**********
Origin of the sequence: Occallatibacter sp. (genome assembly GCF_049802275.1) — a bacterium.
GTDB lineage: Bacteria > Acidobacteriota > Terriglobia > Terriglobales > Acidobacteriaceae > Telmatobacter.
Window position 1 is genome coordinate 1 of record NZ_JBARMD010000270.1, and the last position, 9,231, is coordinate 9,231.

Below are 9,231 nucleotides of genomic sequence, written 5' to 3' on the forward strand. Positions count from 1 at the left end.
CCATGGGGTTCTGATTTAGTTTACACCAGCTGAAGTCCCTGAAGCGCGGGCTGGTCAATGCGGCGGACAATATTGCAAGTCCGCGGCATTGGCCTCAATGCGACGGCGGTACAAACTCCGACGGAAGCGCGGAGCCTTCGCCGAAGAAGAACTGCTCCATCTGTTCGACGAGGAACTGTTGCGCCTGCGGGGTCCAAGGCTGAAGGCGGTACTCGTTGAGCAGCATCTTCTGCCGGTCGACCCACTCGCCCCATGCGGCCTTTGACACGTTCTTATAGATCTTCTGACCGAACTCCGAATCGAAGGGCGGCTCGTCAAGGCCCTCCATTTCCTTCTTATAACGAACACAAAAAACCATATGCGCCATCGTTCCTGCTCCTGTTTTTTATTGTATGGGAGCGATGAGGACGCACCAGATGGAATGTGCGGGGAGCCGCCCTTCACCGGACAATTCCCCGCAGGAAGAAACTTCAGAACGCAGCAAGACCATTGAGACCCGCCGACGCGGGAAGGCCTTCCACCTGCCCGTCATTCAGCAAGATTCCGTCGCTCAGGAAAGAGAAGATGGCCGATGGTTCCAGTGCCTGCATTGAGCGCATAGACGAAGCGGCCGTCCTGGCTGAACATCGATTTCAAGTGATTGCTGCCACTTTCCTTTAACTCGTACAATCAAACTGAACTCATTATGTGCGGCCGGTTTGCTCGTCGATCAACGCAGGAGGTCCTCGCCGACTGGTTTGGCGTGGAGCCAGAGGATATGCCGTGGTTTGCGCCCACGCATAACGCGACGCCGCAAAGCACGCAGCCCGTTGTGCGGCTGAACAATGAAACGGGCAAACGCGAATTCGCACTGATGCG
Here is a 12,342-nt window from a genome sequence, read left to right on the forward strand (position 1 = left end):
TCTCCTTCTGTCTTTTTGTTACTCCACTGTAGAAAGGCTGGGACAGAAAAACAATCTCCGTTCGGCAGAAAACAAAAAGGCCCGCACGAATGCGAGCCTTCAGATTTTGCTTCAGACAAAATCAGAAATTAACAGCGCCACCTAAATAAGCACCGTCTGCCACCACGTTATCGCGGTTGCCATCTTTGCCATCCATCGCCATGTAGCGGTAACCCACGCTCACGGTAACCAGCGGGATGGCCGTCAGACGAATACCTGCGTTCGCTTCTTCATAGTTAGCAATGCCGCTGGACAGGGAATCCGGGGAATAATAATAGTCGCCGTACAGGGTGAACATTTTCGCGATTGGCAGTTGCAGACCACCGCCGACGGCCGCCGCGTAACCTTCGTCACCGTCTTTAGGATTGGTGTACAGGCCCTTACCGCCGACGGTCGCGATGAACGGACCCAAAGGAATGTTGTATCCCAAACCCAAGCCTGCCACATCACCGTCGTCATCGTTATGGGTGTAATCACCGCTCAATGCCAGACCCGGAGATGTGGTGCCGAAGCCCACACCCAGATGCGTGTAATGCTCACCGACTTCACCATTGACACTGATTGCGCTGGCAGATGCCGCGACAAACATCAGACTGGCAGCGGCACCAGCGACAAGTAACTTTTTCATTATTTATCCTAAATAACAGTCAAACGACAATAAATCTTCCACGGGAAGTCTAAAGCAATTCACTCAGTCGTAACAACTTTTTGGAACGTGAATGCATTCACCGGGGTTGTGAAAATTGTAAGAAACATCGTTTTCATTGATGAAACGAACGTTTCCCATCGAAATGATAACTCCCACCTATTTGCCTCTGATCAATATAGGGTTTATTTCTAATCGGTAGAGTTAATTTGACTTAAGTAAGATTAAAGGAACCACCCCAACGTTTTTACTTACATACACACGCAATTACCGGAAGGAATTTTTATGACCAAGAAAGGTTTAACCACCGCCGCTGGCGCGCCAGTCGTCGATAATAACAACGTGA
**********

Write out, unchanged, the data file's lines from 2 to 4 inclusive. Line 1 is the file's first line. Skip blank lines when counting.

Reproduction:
GTDB lineage: Bacteria > Acidobacteriota > Terriglobia > Terriglobales > Acidobacteriaceae > Telmatobacter.
Window position 1 is genome coordinate 1 of record NZ_JBARMD010000270.1, and the last position, 9,231, is coordinate 9,231.

Below are 9,231 nucleotides of genomic sequence, written 5' to 3' on the forward strand. Positions count from 1 at the left end.